Just setting the semantics of free will, the definition of it, could trail off towards untold numbers of dark alleys and dead ends (at best) or never ending long and winding roads (at worst) so we'd better come up with something somewhat satisfying so we all sorta know what we're examining. 

Proponents of free will seem to believe that there's this "I" that has some sort of "agency" over our actions, thoughts, decisions, behaviours, and so on. There are numerous possible needs for this belief, no shortage of them centered around this need to hold people culpable for whatever they do; in other words, it's about blame and punishment. In other words, it's rather Biblical.

On a personal - I would say egocentric - level, we just all want to believe that "we" are "in control". Admittedly, this is a seemingly handy thing to believe in. A sense of control is crucial for many people's sense of well being, their need to believe in their accomplishments, the fruits of their labours, their ideas, their creations, this sense that "they" did this and that. (a whole piece on the egocentric human is coming at some point)

So a great deal of this need to believe in free will seems to come down to this need to feel or believe in this "I" who is the agent of their life and this need for culpability which itself is rooted in our ancient (and I mean very ancient) needs to blame, judge and punish.

To me, however, it seems we should have grown past all that. To me it's the equivalent of believing the sun revolves around the earth (from our previous horrendously humancentric view of the universe).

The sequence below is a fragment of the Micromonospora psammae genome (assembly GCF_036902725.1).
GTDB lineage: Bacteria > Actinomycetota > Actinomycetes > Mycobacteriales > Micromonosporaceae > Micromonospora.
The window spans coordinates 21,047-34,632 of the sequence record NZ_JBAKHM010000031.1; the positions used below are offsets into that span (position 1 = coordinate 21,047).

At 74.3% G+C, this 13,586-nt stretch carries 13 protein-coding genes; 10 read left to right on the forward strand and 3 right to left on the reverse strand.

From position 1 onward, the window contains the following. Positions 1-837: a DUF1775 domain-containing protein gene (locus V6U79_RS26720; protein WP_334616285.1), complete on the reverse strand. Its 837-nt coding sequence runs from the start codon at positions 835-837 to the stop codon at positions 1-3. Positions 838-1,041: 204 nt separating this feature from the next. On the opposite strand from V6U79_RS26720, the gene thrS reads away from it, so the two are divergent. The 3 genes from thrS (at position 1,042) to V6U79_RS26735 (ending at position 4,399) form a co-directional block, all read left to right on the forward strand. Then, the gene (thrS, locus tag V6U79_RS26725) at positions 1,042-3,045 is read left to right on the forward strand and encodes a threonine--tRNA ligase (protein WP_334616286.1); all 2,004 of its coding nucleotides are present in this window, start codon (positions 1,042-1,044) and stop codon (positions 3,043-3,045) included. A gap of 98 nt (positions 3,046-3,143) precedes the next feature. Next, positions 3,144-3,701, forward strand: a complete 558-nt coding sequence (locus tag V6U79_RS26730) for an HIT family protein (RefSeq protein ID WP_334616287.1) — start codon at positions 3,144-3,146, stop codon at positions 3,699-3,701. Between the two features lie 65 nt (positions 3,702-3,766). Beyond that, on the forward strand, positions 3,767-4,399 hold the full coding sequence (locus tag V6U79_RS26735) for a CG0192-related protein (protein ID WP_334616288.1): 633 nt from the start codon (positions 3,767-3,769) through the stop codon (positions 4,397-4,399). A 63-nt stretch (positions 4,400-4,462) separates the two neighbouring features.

As necessary as it may seem to be, however, so called "free will" is an illusion, and like so many humancentric beliefs before it, the belief in this illusion needs to fall. 

And no, this will not lead to the collapse of civilization or any particular rise in bad behaviour at all. 

Au contraire, mon amies, I would argue that the stubborn belief in free will is actually dangerous, that is this belief that "we" are fully in control agents responsible for this or that action or decision is what is keeping us shackled to terribly outdated beliefs and notions of what does make people (or you) tick and furthermore, for correcting what we'll just call "socially incorrect" behaviours. 

Okay, to understand this, we need to look at a few basic things involved in this premise known - for better or worse - as "free will". 

Who are we? 

Who indeed is anyone. As regular readers will know, a great deal of this blog points out that whatever "we" are, it's created by or arises from that 3.1 tofu like blob between your ears, which for the vast, vast majority of you will be a fairly standard off the rack homo sapien version of literally millions upon millions of other versions of brains. As regular readers will also have been pummeled to death with, our spiffy modern homo sapien brain didn't just pop out of the oven spontaneously all by itself (Genesis adherents notwithstanding); it evolved from various of those millions upon millions of previous brain models in processes that themselves took millions upon millions of years. 

Take any human brain, cut away the "human parts" (the outer cortex of humans is quite unique and particularly the prefrontal cortex) and what you would find in there would be an even more standard off the rack brain that could be found in virtually any mammal species (yes, I know, takes a bit of the glamour out of this whole human business, doesn't it).